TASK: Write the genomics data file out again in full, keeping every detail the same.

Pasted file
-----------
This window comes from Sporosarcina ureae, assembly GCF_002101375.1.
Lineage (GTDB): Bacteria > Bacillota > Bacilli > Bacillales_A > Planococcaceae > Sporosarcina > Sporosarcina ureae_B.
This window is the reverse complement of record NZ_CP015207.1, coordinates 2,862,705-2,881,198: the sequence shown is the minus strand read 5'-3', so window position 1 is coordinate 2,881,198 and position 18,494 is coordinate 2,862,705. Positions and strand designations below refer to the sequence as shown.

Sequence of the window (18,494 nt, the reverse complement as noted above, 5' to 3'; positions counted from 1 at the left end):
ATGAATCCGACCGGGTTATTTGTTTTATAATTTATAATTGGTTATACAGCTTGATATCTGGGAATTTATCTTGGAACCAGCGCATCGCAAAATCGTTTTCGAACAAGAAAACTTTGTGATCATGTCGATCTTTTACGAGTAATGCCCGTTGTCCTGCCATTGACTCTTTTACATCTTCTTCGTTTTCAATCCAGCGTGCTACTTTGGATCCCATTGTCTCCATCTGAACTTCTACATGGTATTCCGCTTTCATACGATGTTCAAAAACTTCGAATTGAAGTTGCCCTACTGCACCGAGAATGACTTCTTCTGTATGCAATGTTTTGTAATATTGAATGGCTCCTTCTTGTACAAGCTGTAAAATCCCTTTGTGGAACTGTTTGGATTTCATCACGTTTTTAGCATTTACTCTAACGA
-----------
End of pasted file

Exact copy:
This window comes from Sporosarcina ureae, assembly GCF_002101375.1.
Lineage (GTDB): Bacteria > Bacillota > Bacilli > Bacillales_A > Planococcaceae > Sporosarcina > Sporosarcina ureae_B.
This window is the reverse complement of record NZ_CP015207.1, coordinates 2,862,705-2,881,198: the sequence shown is the minus strand read 5'-3', so window position 1 is coordinate 2,881,198 and position 18,494 is coordinate 2,862,705. Positions and strand designations below refer to the sequence as shown.

Sequence of the window (18,494 nt, the reverse complement as noted above, 5' to 3'; positions counted from 1 at the left end):
ATGAATCCGACCGGGTTATTTGTTTTATAATTTATAATTGGTTATACAGCTTGATATCTGGGAATTTATCTTGGAACCAGCGCATCGCAAAATCGTTTTCGAACAAGAAAACTTTGTGATCATGTCGATCTTTTACGAGTAATGCCCGTTGTCCTGCCATTGACTCTTTTACATCTTCTTCGTTTTCAATCCAGCGTGCTACTTTGGATCCCATTGTCTCCATCTGAACTTCTACATGGTATTCCGCTTTCATACGATGTTCAAAAACTTCGAATTGAAGTTGCCCTACTGCACCGAGAATGACTTCTTCTGTATGCAATGTTTTGTAATATTGAATGGCTCCTTCTTGTACAAGCTGTAAAATCCCTTTGTGGAACTGTTTGGATTTCATCACGTTTTTAGCATTTACTCTAACGA